Let’s be real: it’s amazing that Gillian Flynn didn’t properly explode until Gone Girl. Her first two novels were accomplished. Sharp Objects was disquieting and deeply unpleasant in places, but it was pointy right to the very end. Dark Places is more assured, with a strong mystery intertwined throughout and a more immediately understandable main character. Dark Places is a prescient novel; the fringe that it depicts is no longer underground.
Libby Day was seven when she implicated her brother in the murder of her mother and sisters. Twenty five years later, she’s never had a job, is running out of the allowance she received from her charity trust in the heyday of the nation’s grief for her, and a club of true crime aficionados is offering her money in return for souvenirs and contact with her brother. After years of believing her own hype, is Libby ready to consider that her family’s massacre may not have gone as planned?
Presented in a mixture of “now” and the days leading up to the massacre, Dark Places offers us a broken lead and provides four perfect reasons for her behaviour. Libby is a mess, she knows it, and she makes few apologies for it. Libby’s case is certainly extreme, but it’s credible nonetheless. Flynn has a knack for writing flawed but compelling characters, and Libby’s voice is loud in the confines of her own head, a coping mechanism for an uncaring world.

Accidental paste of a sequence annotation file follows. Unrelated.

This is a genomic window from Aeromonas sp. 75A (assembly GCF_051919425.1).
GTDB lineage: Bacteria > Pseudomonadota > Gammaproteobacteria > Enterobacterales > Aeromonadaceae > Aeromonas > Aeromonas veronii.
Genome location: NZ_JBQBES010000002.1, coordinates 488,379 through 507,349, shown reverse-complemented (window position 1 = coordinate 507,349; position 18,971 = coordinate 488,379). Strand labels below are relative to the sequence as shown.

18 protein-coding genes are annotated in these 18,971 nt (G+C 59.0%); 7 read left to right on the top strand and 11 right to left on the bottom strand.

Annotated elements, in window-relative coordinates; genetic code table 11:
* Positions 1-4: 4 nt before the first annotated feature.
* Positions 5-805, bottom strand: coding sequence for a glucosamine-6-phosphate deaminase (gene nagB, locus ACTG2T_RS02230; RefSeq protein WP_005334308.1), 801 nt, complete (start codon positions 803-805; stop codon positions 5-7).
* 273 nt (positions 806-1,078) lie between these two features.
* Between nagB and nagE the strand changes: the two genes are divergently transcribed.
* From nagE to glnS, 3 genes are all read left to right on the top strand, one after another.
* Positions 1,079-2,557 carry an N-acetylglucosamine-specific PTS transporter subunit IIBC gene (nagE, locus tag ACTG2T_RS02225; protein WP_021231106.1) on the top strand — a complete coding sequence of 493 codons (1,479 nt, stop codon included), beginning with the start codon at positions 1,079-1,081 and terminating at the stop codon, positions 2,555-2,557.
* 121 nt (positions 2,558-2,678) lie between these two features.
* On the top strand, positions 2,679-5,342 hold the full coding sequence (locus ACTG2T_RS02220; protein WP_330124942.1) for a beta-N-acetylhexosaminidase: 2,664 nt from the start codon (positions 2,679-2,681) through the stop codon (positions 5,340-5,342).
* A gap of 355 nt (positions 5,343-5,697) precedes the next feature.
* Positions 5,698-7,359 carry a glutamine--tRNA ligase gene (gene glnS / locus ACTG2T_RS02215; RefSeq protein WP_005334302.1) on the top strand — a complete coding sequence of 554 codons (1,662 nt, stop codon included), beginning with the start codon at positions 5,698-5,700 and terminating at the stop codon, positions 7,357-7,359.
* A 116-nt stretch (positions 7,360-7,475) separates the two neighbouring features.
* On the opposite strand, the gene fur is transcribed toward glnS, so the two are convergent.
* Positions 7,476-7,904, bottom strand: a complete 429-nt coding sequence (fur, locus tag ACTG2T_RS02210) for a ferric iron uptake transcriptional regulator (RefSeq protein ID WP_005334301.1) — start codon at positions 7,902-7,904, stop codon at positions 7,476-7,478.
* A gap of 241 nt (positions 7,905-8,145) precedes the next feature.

Dark Places is an incendiary examination of America in crisis across three decades, and the psychic damage that continues to be inflicted upon someone suffering PTSD. It is about the illusion of community among people who care only that they’re better off than those below them. It is about the morbid frisson that people get from reading about real murders and trying to solve them (now an international pastime, then something confined to the seamy underbelly of society).
The conclusion, or “solution” to Dark Places might be a stretch too far for some, but the seeds are littered throughout the novel. The beauty of Dark Places is that it works, and it’s logical, but it’s not neat by any stretch of the imagination. Flynn doesn’t outsmart herself, but her characters do frequently, and with startling results. Unlike Sharp Objects, with an ending so graphic that it stays etched in the mind for years afterwards, Dark Places becomes fuzzy through the passage of time and books. It is a pleasure to rediscover and, though its stakes are relatively low, they’re all that matter to Libby and the reader both.
Great as a character study, compelling as a murder mystery, and structured in an expertly addictive fashion, Dark Places is a star maker before its time. Gillian Flynn eventually got her due, but Dark Places deserves a proper television serial adaptation to bring it to life for people who just can’t get enough of frostbitten survivors of traumatic events. “Thriller” is a genre term applied far too loosely, but it truly sticks to Dark Places.